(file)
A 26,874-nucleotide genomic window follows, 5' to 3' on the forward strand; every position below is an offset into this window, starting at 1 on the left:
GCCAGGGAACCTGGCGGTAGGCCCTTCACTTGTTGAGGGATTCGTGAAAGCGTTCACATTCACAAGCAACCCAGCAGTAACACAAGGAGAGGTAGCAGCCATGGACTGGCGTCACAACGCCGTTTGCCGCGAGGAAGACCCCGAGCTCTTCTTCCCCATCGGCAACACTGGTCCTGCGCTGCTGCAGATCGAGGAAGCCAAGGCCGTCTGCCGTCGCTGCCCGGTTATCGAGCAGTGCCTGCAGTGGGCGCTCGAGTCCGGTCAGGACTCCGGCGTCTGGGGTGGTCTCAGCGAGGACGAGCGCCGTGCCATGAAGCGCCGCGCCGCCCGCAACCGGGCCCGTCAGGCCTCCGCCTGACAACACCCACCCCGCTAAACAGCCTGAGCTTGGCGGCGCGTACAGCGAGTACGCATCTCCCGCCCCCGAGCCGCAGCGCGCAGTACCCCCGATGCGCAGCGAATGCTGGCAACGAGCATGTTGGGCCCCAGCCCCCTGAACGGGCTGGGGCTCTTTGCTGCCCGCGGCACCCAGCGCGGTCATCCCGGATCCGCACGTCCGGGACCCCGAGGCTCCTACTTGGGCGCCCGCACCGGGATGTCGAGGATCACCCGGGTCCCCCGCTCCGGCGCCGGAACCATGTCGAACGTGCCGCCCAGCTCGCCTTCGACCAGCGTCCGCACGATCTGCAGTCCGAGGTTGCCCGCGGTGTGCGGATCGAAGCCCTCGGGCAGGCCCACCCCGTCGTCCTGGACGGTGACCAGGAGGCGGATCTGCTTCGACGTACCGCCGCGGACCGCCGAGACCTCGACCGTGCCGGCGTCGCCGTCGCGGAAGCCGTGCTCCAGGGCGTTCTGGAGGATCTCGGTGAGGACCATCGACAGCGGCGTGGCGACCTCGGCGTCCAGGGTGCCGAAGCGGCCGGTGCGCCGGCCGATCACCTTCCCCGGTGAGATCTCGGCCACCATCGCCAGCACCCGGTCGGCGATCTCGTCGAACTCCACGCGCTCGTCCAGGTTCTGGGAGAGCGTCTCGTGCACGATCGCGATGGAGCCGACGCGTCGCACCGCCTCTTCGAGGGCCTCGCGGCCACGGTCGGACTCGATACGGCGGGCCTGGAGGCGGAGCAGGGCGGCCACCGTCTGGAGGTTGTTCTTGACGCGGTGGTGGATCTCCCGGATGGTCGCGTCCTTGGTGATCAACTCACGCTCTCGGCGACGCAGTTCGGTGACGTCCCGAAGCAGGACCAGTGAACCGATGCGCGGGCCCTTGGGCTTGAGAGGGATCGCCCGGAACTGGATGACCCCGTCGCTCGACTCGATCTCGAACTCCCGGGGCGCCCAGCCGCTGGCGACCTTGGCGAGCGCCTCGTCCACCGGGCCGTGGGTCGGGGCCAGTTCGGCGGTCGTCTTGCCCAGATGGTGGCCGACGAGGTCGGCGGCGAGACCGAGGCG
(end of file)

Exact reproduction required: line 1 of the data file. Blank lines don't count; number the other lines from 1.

A 26,874-nucleotide genomic window follows, 5' to 3' on the forward strand; every position below is an offset into this window, starting at 1 on the left: